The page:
What we thought was the light at the end of the tunnel turned out to be anything but that.
The closer we got the harder it was to breathe. Outside there must have been a bush fire that wasn’t there when we went spelunking.
It had been an arduous time. A lot of crawling through small spaces and a lot of water to negotiate.
So the thought of coming out into the fresh air had a lot of appeal until we began to sense the smoke finding its way down into the spaces we were in.
We knew we had to try and get out as there would be nothing to breathe before long.
So with a concerted effort we crawled once again, forgot about the pain of scrapped knees and elbows but focused on the space ahead now rapidly filling with smoke.
All the way we were aware of each other and realising for each of us this was a monumental effort of endurance far greater than what we had achieved down under the ground.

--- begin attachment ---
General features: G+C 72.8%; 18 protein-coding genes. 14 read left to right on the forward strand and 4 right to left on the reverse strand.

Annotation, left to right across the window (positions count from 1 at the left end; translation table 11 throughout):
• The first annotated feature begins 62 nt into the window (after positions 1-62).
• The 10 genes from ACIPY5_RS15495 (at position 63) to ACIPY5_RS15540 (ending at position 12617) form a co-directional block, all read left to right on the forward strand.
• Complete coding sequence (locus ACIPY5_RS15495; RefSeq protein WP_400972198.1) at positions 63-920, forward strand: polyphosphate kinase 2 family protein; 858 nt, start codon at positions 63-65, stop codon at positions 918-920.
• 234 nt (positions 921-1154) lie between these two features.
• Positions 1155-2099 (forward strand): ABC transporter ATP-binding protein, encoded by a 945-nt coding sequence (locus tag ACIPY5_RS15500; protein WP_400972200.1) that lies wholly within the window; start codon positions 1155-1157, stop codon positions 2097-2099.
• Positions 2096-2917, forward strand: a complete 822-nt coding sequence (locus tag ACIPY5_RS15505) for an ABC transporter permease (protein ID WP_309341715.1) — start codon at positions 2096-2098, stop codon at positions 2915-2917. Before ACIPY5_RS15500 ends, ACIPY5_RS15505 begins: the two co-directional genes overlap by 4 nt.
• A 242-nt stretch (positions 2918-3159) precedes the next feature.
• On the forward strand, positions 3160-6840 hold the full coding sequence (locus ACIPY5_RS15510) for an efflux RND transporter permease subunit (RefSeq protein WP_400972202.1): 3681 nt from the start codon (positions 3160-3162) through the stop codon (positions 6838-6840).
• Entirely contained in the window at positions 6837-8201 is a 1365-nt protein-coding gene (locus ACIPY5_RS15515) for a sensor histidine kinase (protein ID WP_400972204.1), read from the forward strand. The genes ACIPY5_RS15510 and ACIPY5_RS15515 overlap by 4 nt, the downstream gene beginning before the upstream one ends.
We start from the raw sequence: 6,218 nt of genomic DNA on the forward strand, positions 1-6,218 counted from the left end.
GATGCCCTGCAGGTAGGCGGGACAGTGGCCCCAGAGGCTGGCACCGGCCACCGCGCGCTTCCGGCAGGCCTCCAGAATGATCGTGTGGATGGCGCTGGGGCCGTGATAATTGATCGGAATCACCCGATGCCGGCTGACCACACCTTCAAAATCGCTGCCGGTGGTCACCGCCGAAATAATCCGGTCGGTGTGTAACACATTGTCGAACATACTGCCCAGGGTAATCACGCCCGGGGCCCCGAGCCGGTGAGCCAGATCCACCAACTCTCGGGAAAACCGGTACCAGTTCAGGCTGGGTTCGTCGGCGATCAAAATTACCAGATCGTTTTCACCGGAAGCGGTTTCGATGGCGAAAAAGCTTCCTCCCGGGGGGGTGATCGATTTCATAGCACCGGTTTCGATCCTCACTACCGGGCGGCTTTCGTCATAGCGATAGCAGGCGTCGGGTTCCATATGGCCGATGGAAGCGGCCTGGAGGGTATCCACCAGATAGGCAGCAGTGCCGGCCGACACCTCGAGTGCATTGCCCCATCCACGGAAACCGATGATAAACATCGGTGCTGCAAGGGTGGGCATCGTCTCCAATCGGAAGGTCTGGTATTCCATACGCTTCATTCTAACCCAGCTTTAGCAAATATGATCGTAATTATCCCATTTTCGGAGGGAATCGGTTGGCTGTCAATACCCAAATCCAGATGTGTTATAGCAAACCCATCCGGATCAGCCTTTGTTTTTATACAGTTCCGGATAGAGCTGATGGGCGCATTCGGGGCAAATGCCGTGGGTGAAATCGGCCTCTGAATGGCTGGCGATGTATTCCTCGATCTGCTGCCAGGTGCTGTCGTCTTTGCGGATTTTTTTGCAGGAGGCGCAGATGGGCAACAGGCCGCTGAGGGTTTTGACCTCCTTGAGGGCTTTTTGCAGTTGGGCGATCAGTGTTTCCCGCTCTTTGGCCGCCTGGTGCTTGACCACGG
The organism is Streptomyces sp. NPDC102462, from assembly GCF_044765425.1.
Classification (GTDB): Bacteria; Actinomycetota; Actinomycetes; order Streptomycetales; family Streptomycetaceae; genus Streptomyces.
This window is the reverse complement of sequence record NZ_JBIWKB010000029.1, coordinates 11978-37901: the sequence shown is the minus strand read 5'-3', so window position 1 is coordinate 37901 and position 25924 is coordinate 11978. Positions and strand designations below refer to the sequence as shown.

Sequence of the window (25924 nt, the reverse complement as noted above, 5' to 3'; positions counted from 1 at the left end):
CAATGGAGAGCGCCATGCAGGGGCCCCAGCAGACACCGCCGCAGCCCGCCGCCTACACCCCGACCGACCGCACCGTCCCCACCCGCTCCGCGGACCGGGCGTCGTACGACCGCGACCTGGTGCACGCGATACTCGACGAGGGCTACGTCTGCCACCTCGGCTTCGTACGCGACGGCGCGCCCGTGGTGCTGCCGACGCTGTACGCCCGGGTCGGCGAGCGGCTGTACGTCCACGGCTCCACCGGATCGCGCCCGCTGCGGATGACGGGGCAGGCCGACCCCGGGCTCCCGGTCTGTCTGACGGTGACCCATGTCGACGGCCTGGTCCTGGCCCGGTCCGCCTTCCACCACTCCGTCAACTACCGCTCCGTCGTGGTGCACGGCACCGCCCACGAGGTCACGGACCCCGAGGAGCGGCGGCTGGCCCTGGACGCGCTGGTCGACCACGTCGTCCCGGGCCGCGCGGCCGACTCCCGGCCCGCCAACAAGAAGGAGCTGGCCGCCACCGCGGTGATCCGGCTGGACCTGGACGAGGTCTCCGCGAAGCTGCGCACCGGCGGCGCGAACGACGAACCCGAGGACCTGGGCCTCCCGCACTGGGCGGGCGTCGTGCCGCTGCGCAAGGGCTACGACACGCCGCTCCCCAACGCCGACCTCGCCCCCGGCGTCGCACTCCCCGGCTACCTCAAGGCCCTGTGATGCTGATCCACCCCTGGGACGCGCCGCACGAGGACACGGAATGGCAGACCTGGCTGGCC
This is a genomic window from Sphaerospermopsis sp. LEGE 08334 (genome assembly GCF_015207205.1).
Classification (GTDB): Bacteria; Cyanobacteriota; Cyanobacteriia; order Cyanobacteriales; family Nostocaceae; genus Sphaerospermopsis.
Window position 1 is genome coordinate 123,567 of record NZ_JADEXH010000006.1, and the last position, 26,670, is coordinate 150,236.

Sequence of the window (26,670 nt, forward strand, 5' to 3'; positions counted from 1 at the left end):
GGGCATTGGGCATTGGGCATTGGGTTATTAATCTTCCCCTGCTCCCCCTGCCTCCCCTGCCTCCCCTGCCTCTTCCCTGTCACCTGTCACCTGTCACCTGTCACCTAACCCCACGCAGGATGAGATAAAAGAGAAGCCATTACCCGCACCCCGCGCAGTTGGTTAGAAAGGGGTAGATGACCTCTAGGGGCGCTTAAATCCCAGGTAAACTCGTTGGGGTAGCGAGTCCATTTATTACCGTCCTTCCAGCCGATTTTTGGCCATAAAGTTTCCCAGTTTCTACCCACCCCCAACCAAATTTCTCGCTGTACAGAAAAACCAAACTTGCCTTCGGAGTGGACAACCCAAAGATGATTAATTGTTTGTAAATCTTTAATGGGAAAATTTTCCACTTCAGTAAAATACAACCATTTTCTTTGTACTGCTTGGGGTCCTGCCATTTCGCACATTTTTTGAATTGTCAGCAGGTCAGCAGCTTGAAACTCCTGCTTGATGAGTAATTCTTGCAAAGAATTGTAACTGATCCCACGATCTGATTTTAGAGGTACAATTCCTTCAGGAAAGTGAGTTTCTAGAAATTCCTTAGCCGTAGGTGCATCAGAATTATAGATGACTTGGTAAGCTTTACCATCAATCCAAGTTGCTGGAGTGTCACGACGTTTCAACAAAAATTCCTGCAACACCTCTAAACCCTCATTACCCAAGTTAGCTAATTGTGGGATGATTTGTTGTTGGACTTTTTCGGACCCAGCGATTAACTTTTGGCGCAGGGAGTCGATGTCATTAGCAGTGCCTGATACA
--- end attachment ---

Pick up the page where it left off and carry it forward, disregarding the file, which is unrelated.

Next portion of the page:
With encouragement we made our way to the surface. By then we were all coughing and gasping. Outside the entrance the air was thick with smoke but there were pockets of clean air, enough for us to make it to safety away from the smouldering remains of our favourite bushland.
All of us were affected by the smoke, we sat around drawing in deep breathes hoping to get the smoke out of our lungs. We knew we’d experienced a close thing, if the fire had been over the cave entrance when we tried to come out, the outcome may have been a lot different.